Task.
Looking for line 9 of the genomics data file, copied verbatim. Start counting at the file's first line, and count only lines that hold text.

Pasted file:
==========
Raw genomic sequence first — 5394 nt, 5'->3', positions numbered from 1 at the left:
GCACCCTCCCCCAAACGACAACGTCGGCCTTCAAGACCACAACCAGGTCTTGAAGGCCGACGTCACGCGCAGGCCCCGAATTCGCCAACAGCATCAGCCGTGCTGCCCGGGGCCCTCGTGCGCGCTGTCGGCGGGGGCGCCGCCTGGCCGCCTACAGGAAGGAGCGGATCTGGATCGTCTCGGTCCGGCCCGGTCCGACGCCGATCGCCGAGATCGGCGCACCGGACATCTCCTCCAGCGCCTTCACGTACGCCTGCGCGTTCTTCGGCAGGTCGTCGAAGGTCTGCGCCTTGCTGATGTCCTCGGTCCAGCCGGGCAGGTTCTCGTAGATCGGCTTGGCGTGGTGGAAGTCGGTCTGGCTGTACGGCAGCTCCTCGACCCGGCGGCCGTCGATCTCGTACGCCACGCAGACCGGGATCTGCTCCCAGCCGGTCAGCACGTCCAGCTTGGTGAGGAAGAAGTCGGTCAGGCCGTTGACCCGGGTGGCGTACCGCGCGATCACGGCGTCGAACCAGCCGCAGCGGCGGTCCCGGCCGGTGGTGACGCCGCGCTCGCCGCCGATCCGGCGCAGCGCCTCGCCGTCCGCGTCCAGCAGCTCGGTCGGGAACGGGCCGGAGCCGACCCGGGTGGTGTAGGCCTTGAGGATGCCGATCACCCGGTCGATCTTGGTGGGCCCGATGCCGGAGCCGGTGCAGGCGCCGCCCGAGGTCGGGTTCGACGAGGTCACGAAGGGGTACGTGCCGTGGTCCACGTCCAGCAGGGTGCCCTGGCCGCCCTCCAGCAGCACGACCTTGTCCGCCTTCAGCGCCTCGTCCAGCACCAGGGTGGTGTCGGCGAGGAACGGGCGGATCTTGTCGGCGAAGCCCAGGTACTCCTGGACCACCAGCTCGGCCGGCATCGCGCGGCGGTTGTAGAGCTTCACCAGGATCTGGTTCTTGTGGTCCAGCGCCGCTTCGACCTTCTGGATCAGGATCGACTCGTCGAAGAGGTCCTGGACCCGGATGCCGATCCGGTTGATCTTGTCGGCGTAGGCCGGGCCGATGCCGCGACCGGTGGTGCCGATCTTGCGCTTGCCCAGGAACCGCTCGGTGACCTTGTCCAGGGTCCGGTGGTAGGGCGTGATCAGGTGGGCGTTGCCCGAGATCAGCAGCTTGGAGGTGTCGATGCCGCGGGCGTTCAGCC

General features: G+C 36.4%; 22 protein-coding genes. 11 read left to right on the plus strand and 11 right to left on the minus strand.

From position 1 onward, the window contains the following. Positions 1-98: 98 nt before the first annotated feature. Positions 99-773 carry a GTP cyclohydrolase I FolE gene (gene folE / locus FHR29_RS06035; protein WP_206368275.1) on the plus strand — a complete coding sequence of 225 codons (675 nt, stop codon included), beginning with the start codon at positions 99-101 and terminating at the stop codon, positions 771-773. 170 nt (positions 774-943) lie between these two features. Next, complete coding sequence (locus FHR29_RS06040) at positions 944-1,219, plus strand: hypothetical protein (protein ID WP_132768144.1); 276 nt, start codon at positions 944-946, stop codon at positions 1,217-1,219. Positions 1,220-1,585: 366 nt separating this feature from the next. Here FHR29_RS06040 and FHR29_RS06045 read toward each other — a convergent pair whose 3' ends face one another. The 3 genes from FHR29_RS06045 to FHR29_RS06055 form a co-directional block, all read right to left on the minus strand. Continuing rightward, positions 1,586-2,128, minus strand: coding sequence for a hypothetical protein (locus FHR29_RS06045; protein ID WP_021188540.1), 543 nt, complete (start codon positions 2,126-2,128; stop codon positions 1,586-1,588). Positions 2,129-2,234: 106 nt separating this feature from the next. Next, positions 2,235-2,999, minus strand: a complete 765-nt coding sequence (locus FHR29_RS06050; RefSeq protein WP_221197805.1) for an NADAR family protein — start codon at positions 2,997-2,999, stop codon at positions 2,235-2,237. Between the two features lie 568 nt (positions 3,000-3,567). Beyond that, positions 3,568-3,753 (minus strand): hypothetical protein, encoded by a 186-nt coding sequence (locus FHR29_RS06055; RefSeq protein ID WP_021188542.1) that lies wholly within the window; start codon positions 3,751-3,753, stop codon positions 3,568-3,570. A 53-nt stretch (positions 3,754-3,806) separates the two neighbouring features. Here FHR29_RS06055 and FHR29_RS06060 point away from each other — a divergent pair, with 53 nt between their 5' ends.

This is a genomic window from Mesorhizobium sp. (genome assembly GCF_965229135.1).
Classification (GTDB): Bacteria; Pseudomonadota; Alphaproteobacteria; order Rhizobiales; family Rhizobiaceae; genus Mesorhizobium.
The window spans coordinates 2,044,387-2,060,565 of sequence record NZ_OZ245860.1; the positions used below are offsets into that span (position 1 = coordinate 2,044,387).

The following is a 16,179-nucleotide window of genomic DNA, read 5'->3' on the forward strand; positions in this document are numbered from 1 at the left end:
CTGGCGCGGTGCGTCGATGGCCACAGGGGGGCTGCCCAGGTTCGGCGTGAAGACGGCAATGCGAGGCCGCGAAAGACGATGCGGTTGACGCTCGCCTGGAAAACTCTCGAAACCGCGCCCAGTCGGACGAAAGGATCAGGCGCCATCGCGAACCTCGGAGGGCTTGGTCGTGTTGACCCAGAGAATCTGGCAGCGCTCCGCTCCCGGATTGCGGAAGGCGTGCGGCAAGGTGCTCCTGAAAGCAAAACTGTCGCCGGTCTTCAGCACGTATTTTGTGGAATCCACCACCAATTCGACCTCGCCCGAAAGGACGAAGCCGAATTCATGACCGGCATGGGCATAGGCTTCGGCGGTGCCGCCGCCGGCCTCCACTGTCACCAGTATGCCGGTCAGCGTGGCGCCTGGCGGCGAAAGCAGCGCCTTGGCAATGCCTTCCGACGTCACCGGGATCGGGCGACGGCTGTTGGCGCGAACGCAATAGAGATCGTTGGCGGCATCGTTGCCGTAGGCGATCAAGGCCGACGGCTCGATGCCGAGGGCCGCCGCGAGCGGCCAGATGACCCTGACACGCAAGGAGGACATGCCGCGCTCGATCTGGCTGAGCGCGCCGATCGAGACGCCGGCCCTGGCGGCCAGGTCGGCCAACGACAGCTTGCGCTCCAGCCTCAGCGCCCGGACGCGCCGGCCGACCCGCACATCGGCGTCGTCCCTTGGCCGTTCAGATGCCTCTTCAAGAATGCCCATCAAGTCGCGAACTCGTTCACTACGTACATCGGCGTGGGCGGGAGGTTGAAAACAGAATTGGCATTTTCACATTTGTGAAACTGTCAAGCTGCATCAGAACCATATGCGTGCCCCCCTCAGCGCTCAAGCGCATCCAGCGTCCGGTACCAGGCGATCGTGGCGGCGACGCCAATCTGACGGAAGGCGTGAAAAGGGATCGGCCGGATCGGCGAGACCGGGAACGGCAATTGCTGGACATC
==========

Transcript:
CTGGCGCGGTGCGTCGATGGCCACAGGGGGGCTGCCCAGGTTCGGCGTGAAGACGGCAATGCGAGGCCGCGAAAGACGATGCGGTTGACGCTCGCCTGGAAAACTCTCGAAACCGCGCCCAGTCGGACGAAAGGATCAGGCGCCATCGCGAACCTCGGAGGGCTTGGTCGTGTTGACCCAGAGAATCTGGCAGCGCTCCGCTCCCGGATTGCGGAAGGCGTGCGGCAAGGTGCTCCTGAAAGCAAAACTGTCGCCGGTCTTCAGCACGTATTTTGTGGAATCCACCACCAATTCGACCTCGCCCGAAAGGACGAAGCCGAATTCATGACCGGCATGGGCATAGGCTTCGGCGGTGCCGCCGCCGGCCTCCACTGTCACCAGTATGCCGGTCAGCGTGGCGCCTGGCGGCGAAAGCAGCGCCTTGGCAATGCCTTCCGACGTCACCGGGATCGGGCGACGGCTGTTGGCGCGAACGCAATAGAGATCGTTGGCGGCATCGTTGCCGTAGGCGATCAAGGCCGACGGCTCGATGCCGAGGGCCGCCGCGAGCGGCCAGATGACCCTGACACGCAAGGAGGACATGCCGCGCTCGATCTGGCTGAGCGCGCCGATCGAGACGCCGGCCCTGGCGGCCAGGTCGGCCAACGACAGCTTGCGCTCCAGCCTCAGCGCCCGGACGCGCCGGCCGACCCGCACATCGGCGTCGTCCCTTGGCCGTTCAGATGCCTCTTCAAGAATGCCCATCAAGTCGCGAACTCGTTCACTACGTACATCGGCGTGGGCGGGAGGTTGAAAACAGAATTGGCATTTTCACATTTGTGAAACTGTCAAGCTGCATCAGAACCATATGCGTGCCCCCCTCAGCGCTCAAGCGCATCCAGCGTCCGGTACCAGGCGATCGTGGCGGCGACGCCAATCTGACGGAAGGCGTGAAAAGGGATCGGCCGGATCGGCGAGACCGGGAACGGCAATTGCTGGACATC